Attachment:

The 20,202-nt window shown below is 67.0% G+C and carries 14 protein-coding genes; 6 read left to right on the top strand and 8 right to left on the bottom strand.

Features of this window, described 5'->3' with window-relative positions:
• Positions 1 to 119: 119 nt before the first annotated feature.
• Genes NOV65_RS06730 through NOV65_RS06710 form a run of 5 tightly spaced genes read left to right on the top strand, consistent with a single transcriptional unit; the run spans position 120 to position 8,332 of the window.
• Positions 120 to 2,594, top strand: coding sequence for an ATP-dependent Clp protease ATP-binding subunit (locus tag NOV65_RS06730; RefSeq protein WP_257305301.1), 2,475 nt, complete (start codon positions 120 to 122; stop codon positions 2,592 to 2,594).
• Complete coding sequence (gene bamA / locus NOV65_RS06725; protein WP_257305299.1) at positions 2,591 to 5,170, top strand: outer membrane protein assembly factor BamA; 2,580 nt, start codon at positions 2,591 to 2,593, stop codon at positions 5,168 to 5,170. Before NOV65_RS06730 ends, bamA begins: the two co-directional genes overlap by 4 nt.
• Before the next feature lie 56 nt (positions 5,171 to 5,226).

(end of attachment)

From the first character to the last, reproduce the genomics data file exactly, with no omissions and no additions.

The 20,202-nt window shown below is 67.0% G+C and carries 14 protein-coding genes; 6 read left to right on the top strand and 8 right to left on the bottom strand.

Features of this window, described 5'->3' with window-relative positions:
• Positions 1 to 119: 119 nt before the first annotated feature.
• Genes NOV65_RS06730 through NOV65_RS06710 form a run of 5 tightly spaced genes read left to right on the top strand, consistent with a single transcriptional unit; the run spans position 120 to position 8,332 of the window.
• Positions 120 to 2,594, top strand: coding sequence for an ATP-dependent Clp protease ATP-binding subunit (locus tag NOV65_RS06730; RefSeq protein WP_257305301.1), 2,475 nt, complete (start codon positions 120 to 122; stop codon positions 2,592 to 2,594).
• Complete coding sequence (gene bamA / locus NOV65_RS06725; protein WP_257305299.1) at positions 2,591 to 5,170, top strand: outer membrane protein assembly factor BamA; 2,580 nt, start codon at positions 2,591 to 2,593, stop codon at positions 5,168 to 5,170. Before NOV65_RS06730 ends, bamA begins: the two co-directional genes overlap by 4 nt.
• Before the next feature lie 56 nt (positions 5,171 to 5,226).